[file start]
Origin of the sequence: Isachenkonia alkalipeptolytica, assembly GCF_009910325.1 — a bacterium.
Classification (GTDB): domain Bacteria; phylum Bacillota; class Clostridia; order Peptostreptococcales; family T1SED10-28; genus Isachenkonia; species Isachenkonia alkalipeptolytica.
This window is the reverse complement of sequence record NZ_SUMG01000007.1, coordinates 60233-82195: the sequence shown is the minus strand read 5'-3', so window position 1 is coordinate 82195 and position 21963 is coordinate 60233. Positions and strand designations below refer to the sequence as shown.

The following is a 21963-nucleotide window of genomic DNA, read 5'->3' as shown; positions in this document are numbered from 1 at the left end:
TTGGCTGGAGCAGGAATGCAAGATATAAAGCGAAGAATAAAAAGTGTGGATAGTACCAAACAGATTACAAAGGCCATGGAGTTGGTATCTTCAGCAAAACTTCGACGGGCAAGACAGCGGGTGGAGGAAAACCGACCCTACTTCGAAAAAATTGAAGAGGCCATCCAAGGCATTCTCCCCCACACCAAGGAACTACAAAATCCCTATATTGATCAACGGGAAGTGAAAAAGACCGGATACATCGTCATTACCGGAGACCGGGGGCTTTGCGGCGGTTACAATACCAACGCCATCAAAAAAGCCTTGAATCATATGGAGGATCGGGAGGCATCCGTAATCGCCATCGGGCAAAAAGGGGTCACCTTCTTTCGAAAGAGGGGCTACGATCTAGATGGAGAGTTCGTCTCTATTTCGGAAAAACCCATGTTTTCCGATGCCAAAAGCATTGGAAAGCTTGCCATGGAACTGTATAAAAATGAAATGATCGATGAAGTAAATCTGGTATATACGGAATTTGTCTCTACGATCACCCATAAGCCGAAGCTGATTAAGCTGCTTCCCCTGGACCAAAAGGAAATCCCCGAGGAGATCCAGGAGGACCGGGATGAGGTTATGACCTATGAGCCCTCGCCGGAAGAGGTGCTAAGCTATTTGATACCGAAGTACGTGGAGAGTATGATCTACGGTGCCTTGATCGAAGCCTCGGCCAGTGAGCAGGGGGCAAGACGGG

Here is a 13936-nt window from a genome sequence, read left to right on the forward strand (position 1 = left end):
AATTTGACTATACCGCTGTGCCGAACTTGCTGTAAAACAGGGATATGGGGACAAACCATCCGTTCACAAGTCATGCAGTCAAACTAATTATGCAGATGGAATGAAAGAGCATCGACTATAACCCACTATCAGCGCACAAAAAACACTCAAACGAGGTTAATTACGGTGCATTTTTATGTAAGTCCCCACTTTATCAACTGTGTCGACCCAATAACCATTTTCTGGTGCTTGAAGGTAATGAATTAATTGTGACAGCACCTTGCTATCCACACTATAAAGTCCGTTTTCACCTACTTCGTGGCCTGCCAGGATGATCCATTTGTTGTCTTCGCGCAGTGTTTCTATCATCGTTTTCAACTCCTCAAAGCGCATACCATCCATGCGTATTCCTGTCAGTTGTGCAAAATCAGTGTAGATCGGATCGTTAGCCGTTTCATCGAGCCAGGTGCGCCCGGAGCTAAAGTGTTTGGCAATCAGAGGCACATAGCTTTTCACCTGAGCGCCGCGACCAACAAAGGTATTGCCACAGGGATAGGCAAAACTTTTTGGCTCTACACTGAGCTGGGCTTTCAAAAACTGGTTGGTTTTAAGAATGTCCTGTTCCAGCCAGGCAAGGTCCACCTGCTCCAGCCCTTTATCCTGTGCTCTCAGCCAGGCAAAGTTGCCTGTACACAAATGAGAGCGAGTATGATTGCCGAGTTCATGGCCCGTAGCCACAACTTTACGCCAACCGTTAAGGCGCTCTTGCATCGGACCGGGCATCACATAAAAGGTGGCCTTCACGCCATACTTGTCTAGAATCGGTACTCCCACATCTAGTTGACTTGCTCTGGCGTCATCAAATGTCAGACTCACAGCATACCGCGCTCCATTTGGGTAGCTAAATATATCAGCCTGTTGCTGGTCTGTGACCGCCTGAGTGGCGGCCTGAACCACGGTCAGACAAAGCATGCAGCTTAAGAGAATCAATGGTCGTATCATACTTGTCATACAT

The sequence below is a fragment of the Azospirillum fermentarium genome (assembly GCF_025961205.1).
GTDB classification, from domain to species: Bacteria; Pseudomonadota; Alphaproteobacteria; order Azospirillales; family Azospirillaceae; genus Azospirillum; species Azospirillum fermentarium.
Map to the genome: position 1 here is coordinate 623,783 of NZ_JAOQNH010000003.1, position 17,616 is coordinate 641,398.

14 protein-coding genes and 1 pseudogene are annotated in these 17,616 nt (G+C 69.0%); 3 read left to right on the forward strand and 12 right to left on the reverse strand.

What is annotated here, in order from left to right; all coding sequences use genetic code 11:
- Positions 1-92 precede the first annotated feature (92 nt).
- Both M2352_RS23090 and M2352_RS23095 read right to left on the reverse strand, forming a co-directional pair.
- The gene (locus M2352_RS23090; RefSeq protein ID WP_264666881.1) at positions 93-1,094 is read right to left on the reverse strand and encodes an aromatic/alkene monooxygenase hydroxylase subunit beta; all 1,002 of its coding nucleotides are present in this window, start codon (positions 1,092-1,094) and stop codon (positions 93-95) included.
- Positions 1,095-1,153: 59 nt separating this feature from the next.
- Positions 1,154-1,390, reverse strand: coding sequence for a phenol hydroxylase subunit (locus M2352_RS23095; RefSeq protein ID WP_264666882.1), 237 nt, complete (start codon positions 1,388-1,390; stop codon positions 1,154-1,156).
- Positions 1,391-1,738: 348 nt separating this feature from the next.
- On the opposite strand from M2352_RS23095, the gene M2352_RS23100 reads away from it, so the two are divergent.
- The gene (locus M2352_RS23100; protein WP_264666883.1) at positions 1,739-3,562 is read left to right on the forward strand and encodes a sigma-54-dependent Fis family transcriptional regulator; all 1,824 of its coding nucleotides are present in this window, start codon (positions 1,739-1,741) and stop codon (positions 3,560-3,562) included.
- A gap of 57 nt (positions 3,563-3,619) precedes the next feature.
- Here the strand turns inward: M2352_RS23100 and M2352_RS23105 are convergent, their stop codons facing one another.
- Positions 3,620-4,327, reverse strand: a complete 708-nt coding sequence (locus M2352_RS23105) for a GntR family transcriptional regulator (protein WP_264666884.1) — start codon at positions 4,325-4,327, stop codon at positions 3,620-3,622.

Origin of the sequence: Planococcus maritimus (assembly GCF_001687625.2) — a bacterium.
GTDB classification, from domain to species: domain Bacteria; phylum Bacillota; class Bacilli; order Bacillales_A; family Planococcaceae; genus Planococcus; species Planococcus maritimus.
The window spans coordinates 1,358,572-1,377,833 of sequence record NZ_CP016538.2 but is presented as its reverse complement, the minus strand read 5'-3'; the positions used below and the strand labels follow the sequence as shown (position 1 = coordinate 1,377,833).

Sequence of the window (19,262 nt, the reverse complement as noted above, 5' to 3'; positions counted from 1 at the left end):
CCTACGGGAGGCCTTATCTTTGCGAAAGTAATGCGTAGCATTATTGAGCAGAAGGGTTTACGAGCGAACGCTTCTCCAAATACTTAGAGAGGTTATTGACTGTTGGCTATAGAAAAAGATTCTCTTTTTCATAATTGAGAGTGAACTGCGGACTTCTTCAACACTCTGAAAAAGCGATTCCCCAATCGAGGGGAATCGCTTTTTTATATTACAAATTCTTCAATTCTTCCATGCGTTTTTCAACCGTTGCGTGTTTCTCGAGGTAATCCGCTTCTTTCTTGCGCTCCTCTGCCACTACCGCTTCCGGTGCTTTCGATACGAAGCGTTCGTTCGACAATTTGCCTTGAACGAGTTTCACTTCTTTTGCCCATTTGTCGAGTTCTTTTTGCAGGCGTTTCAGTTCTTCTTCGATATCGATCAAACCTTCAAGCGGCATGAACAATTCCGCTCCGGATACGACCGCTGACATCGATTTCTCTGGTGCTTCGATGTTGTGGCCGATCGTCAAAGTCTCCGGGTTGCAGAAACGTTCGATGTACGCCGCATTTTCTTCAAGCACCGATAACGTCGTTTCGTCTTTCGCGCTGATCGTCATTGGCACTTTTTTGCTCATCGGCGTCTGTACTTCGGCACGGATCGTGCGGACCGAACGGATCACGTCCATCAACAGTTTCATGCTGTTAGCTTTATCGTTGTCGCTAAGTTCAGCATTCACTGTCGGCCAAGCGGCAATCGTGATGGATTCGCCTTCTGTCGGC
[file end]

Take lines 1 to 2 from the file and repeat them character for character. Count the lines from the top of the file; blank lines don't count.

Origin of the sequence: Isachenkonia alkalipeptolytica, assembly GCF_009910325.1 — a bacterium.
Classification (GTDB): domain Bacteria; phylum Bacillota; class Clostridia; order Peptostreptococcales; family T1SED10-28; genus Isachenkonia; species Isachenkonia alkalipeptolytica.